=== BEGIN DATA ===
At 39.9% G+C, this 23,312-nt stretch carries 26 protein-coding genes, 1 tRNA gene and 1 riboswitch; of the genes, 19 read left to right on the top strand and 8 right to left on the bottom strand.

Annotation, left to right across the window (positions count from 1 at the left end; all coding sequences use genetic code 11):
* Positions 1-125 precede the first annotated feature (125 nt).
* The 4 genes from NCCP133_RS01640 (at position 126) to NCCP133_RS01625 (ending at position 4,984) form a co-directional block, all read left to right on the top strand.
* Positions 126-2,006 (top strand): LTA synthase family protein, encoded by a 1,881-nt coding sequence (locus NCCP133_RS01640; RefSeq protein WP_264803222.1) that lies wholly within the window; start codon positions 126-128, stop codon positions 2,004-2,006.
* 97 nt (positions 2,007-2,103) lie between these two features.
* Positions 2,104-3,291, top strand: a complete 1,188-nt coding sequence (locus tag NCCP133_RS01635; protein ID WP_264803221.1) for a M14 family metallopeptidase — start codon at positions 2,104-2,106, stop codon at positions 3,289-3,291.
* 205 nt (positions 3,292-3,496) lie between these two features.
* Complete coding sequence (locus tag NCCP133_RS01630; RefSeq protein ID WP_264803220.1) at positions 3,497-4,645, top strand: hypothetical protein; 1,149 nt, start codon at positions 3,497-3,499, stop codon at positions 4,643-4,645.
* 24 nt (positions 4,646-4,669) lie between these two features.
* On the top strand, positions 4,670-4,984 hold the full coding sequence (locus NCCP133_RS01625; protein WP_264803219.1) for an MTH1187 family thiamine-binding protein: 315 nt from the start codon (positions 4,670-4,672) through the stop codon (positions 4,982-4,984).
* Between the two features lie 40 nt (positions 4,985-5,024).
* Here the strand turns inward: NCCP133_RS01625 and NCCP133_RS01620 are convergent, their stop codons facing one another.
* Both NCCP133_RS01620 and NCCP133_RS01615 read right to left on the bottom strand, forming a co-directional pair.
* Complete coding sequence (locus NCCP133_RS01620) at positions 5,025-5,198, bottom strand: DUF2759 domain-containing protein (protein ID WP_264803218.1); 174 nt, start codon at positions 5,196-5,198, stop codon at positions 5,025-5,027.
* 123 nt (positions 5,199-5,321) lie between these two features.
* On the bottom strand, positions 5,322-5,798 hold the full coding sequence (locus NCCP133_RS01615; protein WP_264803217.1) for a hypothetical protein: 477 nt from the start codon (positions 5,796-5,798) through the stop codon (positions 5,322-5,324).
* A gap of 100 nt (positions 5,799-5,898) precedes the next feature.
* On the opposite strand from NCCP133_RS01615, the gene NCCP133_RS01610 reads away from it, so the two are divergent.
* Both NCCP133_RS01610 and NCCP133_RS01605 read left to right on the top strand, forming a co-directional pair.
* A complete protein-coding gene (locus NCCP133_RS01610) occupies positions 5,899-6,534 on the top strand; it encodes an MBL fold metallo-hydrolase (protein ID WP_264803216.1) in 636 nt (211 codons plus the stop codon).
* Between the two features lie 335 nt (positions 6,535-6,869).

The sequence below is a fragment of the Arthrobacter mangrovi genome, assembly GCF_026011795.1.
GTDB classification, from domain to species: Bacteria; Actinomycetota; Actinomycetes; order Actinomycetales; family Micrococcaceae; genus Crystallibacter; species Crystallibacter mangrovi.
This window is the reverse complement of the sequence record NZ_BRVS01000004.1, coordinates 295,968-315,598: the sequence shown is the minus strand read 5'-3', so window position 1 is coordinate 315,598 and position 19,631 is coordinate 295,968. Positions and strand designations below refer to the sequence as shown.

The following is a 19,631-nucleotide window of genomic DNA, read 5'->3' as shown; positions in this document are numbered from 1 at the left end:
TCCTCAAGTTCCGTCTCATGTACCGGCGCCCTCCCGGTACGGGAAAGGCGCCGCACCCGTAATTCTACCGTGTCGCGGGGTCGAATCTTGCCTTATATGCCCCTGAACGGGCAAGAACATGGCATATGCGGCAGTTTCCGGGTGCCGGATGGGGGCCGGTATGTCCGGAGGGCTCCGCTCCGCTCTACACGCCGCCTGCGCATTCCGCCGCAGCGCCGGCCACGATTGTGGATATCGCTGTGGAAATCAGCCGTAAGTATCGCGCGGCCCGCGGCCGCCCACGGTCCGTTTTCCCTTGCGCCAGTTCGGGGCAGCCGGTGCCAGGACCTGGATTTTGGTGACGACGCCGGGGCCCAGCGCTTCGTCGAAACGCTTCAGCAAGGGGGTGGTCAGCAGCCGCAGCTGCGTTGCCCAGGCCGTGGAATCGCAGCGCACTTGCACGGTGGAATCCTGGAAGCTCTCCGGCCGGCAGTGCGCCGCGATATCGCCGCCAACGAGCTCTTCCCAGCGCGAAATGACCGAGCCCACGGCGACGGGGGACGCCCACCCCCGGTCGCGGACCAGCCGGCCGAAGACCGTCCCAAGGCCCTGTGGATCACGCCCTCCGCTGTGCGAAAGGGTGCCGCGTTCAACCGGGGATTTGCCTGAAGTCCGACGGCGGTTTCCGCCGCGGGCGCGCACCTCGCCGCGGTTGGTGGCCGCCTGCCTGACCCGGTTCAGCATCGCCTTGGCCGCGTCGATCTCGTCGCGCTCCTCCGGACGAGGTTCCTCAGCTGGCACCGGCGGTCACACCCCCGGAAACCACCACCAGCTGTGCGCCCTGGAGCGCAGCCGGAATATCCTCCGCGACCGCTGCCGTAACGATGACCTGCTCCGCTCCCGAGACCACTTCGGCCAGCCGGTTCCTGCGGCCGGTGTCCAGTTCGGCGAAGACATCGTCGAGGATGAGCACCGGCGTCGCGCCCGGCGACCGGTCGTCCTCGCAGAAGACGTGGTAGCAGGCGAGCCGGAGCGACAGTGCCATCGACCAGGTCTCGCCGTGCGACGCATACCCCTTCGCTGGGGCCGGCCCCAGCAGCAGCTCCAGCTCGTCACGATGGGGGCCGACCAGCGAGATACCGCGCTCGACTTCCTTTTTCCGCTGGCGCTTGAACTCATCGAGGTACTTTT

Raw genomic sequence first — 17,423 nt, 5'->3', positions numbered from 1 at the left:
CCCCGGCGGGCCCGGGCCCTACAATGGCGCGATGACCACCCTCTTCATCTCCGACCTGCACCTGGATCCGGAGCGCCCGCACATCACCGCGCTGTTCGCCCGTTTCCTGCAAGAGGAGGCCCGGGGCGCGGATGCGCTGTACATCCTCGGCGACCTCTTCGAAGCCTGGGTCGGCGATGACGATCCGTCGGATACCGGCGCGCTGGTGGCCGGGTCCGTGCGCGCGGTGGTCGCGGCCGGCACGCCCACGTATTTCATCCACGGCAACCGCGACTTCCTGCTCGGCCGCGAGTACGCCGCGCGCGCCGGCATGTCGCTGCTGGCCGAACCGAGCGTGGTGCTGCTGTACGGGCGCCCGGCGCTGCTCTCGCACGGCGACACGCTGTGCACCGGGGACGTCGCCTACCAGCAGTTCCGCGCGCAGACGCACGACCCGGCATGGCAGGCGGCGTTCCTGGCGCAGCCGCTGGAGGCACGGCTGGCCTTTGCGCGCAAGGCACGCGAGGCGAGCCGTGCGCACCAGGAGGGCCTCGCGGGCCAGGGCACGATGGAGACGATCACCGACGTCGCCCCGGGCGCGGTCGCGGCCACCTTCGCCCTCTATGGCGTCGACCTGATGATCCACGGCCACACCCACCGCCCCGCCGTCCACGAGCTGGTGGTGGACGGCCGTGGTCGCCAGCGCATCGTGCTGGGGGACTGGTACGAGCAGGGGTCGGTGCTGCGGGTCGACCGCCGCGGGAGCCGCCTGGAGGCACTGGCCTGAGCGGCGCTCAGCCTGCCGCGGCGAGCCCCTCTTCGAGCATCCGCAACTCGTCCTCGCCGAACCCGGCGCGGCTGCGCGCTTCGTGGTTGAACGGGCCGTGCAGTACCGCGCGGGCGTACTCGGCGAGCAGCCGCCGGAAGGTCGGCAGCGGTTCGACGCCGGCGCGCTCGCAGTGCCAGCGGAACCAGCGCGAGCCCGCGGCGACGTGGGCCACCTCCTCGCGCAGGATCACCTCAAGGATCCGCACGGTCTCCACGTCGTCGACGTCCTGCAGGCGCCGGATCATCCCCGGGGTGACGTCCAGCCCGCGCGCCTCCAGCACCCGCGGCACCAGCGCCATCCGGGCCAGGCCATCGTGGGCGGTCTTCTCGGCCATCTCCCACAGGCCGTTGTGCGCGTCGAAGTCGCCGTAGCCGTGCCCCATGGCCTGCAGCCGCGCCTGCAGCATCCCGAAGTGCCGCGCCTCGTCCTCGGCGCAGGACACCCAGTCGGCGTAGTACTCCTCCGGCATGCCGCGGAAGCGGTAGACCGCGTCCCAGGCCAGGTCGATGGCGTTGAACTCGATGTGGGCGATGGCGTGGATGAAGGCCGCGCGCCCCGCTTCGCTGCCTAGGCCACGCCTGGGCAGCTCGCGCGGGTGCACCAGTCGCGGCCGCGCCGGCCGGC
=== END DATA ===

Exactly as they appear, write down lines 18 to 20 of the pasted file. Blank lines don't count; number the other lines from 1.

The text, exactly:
* A gap of 100 nt (positions 5,799-5,898) precedes the next feature.
* On the opposite strand from NCCP133_RS01615, the gene NCCP133_RS01610 reads away from it, so the two are divergent.
* Both NCCP133_RS01610 and NCCP133_RS01605 read left to right on the top strand, forming a co-directional pair.